Europe's newest space telescope is set to cross the ocean ahead of its voyage to space this summer.
The Euclid spacecraft recently completed a rigorous environmental and mechanical testing program at a facility in Cannes, France, Thales Alenia Space, the prime contractor for the Euclid satellite, said in a statement on Friday (April 14).
Euclid has been transported by road to the port of Savona in Italy and will soon set sail for a port near its launch site, Florida's Cape Canaveral Space Force Station. The telescope is due to launch on a SpaceX Falcon 9 rocket in July.
By looking at galaxies up to 10 billion light-years away, Euclid aims to provide insight into how dark energy and dark matter have impacted the development of the cosmos and the mysteries of the dark universe itself.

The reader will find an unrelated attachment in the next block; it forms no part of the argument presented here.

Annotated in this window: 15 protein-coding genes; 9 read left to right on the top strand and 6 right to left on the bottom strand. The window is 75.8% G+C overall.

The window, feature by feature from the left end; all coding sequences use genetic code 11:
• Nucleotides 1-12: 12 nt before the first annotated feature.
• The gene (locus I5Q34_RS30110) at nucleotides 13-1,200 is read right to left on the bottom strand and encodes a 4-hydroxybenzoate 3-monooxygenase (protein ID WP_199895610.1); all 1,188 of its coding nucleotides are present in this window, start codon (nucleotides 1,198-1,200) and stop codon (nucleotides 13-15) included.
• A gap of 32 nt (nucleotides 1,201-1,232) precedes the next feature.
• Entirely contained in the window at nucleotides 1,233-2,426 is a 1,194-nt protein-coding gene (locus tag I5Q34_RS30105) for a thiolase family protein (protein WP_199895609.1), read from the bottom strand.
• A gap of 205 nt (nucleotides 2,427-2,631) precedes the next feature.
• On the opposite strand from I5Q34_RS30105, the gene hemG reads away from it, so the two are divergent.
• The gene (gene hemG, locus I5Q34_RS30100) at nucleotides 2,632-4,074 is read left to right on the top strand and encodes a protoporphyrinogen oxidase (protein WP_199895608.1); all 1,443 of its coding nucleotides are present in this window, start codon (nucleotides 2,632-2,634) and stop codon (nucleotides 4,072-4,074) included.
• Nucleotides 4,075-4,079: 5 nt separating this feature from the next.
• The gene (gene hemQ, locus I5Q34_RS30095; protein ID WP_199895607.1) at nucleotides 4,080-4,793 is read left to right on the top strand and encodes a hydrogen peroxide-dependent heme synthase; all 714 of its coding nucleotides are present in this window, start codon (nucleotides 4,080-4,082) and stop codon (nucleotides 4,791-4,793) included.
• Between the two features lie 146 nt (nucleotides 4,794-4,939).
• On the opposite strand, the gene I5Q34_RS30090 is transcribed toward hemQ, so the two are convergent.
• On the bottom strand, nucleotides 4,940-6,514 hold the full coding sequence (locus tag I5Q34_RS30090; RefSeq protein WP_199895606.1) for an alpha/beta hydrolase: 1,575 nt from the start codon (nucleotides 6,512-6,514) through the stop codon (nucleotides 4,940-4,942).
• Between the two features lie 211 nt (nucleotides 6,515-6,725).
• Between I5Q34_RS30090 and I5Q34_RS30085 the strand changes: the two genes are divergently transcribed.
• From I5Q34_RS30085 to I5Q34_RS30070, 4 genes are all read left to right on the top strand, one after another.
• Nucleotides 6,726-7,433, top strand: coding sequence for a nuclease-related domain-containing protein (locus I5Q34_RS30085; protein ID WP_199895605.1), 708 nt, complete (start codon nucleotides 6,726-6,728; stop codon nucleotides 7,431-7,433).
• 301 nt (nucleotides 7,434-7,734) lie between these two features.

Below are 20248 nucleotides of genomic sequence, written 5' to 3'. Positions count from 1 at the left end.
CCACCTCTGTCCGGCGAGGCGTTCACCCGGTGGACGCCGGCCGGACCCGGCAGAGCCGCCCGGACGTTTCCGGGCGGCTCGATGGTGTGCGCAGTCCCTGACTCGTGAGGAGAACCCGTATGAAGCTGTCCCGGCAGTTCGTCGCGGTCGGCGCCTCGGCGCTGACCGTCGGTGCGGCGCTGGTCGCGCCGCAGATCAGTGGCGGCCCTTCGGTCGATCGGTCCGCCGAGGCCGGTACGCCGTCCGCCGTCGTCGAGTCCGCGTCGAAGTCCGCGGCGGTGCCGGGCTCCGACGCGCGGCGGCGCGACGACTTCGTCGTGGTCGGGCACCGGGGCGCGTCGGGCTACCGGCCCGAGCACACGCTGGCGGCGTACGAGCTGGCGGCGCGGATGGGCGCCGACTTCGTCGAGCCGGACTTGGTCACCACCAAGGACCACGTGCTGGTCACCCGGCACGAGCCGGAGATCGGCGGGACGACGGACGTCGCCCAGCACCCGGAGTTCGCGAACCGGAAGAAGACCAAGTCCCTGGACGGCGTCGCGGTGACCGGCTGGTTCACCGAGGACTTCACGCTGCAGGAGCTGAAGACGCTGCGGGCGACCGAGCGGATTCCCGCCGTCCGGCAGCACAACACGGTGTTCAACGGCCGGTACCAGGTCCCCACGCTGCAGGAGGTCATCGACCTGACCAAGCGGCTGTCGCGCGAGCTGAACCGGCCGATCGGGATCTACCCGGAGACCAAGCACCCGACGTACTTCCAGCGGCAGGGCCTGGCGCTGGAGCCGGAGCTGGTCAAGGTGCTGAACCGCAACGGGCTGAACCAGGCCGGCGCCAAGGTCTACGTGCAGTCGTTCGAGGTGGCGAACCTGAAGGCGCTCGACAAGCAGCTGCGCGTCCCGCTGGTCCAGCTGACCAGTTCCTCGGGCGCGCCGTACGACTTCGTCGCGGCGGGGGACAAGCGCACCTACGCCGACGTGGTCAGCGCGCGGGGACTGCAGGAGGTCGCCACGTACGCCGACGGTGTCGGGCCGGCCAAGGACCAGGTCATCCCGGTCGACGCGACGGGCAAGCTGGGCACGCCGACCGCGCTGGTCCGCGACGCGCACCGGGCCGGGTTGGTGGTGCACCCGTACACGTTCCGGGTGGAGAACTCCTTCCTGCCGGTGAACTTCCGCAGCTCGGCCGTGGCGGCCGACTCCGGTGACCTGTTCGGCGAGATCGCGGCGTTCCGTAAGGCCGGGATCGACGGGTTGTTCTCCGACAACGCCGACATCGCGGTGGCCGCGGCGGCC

After launch, Euclid will have a roughly 30-day journey to the Sun-Earth L2 Lagrange point. L2 is a gravitationally stable area around 1 million miles (1.6 million km) away; it's inhabited by other observatories, including the James Webb Space Telescope.
More than 80 European companies were involved in the making of Euclid, with Airbus Defense and Space delivering the payload module encasing visible near-infrared sensors. The pair of instruments were developed by an international consortium led by the Paris Astrophysics Institute (IAP).
Euclid was originally planned to launch on a Russian Soyuz rocket from Europe's spaceport in French Guiana, but Russia's invasion of Ukraine brought an end to the launch agreement.